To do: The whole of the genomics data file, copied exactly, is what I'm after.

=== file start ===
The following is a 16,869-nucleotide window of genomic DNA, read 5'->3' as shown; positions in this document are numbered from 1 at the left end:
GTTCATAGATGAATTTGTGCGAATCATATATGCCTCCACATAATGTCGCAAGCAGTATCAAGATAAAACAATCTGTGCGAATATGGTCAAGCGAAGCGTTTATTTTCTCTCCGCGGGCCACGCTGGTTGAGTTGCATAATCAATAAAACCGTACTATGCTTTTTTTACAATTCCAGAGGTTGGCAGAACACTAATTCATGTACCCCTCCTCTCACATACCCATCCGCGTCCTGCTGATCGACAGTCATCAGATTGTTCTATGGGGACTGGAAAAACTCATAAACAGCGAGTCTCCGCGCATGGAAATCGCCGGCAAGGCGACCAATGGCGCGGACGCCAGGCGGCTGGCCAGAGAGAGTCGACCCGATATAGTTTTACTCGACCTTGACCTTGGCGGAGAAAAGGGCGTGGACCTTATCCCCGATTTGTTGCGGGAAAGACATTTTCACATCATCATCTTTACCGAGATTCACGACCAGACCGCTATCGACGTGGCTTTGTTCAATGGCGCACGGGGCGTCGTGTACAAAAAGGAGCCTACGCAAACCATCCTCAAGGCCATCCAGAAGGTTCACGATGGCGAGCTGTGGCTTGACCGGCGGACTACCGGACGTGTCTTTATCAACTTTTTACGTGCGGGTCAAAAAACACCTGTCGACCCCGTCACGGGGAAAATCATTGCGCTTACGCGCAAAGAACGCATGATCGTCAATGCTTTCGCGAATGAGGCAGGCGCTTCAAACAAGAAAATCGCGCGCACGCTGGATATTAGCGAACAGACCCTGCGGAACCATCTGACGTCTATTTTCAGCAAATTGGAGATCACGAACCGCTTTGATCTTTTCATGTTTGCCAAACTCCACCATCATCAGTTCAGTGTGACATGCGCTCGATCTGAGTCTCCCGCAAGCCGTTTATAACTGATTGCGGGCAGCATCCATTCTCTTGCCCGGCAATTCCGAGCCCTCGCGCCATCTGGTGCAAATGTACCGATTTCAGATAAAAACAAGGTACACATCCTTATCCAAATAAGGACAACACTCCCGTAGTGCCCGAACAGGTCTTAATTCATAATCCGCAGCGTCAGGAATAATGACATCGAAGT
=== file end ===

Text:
The following is a 16,869-nucleotide window of genomic DNA, read 5'->3' as shown; positions in this document are numbered from 1 at the left end:
GTTCATAGATGAATTTGTGCGAATCATATATGCCTCCACATAATGTCGCAAGCAGTATCAAGATAAAACAATCTGTGCGAATATGGTCAAGCGAAGCGTTTATTTTCTCTCCGCGGGCCACGCTGGTTGAGTTGCATAATCAATAAAACCGTACTATGCTTTTTTTACAATTCCAGAGGTTGGCAGAACACTAATTCATGTACCCCTCCTCTCACATACCCATCCGCGTCCTGCTGATCGACAGTCATCAGATTGTTCTATGGGGACTGGAAAAACTCATAAACAGCGAGTCTCCGCGCATGGAAATCGCCGGCAAGGCGACCAATGGCGCGGACGCCAGGCGGCTGGCCAGAGAGAGTCGACCCGATATAGTTTTACTCGACCTTGACCTTGGCGGAGAAAAGGGCGTGGACCTTATCCCCGATTTGTTGCGGGAAAGACATTTTCACATCATCATCTTTACCGAGATTCACGACCAGACCGCTATCGACGTGGCTTTGTTCAATGGCGCACGGGGCGTCGTGTACAAAAAGGAGCCTACGCAAACCATCCTCAAGGCCATCCAGAAGGTTCACGATGGCGAGCTGTGGCTTGACCGGCGGACTACCGGACGTGTCTTTATCAACTTTTTACGTGCGGGTCAAAAAACACCTGTCGACCCCGTCACGGGGAAAATCATTGCGCTTACGCGCAAAGAACGCATGATCGTCAATGCTTTCGCGAATGAGGCAGGCGCTTCAAACAAGAAAATCGCGCGCACGCTGGATATTAGCGAACAGACCCTGCGGAACCATCTGACGTCTATTTTCAGCAAATTGGAGATCACGAACCGCTTTGATCTTTTCATGTTTGCCAAACTCCACCATCATCAGTTCAGTGTGACATGCGCTCGATCTGAGTCTCCCGCAAGCCGTTTATAACTGATTGCGGGCAGCATCCATTCTCTTGCCCGGCAATTCCGAGCCCTCGCGCCATCTGGTGCAAATGTACCGATTTCAGATAAAAACAAGGTACACATCCTTATCCAAATAAGGACAACACTCCCGTAGTGCCCGAACAGGTCTTAATTCATAATCCGCAGCGTCAGGAATAATGACATCGAAGT